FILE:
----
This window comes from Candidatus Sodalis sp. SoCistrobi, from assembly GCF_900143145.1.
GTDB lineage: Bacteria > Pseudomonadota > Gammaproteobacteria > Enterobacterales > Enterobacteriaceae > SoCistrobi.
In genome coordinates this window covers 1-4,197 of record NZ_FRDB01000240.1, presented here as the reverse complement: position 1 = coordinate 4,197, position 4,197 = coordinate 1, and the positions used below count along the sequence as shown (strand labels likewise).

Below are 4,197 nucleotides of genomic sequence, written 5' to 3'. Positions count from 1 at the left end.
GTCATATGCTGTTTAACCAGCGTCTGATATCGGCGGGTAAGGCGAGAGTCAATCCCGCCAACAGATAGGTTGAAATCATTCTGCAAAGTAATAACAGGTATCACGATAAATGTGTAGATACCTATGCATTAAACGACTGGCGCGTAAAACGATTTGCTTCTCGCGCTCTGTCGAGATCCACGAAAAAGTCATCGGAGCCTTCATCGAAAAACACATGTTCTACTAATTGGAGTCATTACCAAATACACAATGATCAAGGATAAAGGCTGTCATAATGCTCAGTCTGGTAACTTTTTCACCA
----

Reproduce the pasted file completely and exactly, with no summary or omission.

This window comes from Candidatus Sodalis sp. SoCistrobi, from assembly GCF_900143145.1.
GTDB lineage: Bacteria > Pseudomonadota > Gammaproteobacteria > Enterobacterales > Enterobacteriaceae > SoCistrobi.
In genome coordinates this window covers 1-4,197 of record NZ_FRDB01000240.1, presented here as the reverse complement: position 1 = coordinate 4,197, position 4,197 = coordinate 1, and the positions used below count along the sequence as shown (strand labels likewise).

Below are 4,197 nucleotides of genomic sequence, written 5' to 3'. Positions count from 1 at the left end.
GTCATATGCTGTTTAACCAGCGTCTGATATCGGCGGGTAAGGCGAGAGTCAATCCCGCCAACAGATAGGTTGAAATCATTCTGCAAAGTAATAACAGGTATCACGATAAATGTGTAGATACCTATGCATTAAACGACTGGCGCGTAAAACGATTTGCTTCTCGCGCTCTGTCGAGATCCACGAAAAAGTCATCGGAGCCTTCATCGAAAAACACATGTTCTACTAATTGGAGTCATTACCAAATACACAATGATCAAGGATAAAGGCTGTCATAATGCTCAGTCTGGTAACTTTTTCACCA